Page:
Thursday, 29 September 2016


Fellow writer, the lovely and talented Julia Anderson, whose stories, flash fiction, poetry, essays and features have found success in many different publications and competitions, has written a magnificent essay about When Planets Slip Their Tracks, which has been published on the Thresholds website.

I am indebted to Julia, both for her support and enthusiasm for the collection and also for the care and insight with which she has analysed the stories.

Holding the book in my hand for the first time was a magical moment, but even more thrilling is the discovery that it has given pleasure. That Julia was interested enough to break down and examine the stories in detail has brought not only a sense of validation for the book, but also, since a writer's primary mission is to engage the reader, a welcome fulfilment of purpose.

With grateful thanks to Julia for writing the essay and to Thresholds for publishing it.

Thursday, 1 September 2016

Stepping forward, with caution

For two weeks I have written only in my head. Not by choice. For the first time since I began writing, I found myself restless at my desk, needing to let the characters for my next novel emerge without words. So I have walked around the village, letting them in.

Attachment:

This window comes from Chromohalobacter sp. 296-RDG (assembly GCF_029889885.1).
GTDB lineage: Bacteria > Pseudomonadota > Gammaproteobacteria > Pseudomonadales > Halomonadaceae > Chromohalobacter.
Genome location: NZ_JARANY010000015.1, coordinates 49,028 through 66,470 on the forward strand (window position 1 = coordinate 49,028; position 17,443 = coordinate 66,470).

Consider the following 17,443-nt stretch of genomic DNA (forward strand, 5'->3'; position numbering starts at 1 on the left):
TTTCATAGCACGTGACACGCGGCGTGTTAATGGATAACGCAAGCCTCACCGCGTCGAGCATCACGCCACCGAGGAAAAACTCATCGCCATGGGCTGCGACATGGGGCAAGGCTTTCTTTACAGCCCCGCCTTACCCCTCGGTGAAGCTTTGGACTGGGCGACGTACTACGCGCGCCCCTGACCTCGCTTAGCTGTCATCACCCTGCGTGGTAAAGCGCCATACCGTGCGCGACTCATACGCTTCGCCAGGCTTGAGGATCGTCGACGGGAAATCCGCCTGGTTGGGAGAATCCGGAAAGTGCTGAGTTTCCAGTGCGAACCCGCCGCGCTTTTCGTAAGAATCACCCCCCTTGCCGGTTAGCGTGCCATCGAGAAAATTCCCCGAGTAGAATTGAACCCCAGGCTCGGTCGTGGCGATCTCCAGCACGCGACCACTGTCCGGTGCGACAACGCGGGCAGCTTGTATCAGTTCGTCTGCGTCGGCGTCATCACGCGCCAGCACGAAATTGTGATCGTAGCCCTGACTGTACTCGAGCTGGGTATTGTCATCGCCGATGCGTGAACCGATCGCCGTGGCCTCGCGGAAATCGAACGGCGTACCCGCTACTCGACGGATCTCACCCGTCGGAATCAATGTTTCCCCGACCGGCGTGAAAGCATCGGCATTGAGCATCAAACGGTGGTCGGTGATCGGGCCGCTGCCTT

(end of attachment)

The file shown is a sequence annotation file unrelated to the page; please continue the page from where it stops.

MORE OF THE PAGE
Here is Woolley cantering towards me to bring back down to earth, carrots being more substantial than thoughts.

Where are my carrots?

At first I panicked, but it seems the words will arrive late to the party. For now, the whole book is an all-consuming abstract, the excitement growing as it takes on a shape. The process is beginning to produce the same - if slightly more unnerving - thrill.

I never make a plan and this is not what I'm doing now. Nothing is outlined, nothing moulded. There are no pre-cast sections or defined set-pieces. But there is a vague structure going up, a growing tension, a sense of pace. There are characters with faces and voices. There is the all-important theme, in this case the desire to protect your loved ones at all costs, which will gather the different elements together, the way a magnet attracts scattered iron filings.

Not sitting down and committing it to the screen is frustrating for someone who is criminally impatient and usually chooses to type from dawn to dusk, but I believe I understand the reason why I can't take it to the desk yet. It is because my recently completed novel was such a joy to write. Words cascaded like juice from a cut grapefruit and the entire story simply pooled together by itself. This is the encapsulated theme:

Desperate to tell those we love the truth, how many lies do we tell ourselves?

Even if it never sees the light of day, it will have been worth writing, purely for the wonder of watching it burst into life. There was not a single moment when it didn't bring pleasure to sit down and work on it. And I want so much to have the same experience this time.

These fifty-one steps lead from the village wells to the church and I only ever climb up.  Descending makes me think I will fall.

Treading with care and taking my time might not, ultimately, put me on the right path, but for now, it is the only way forward.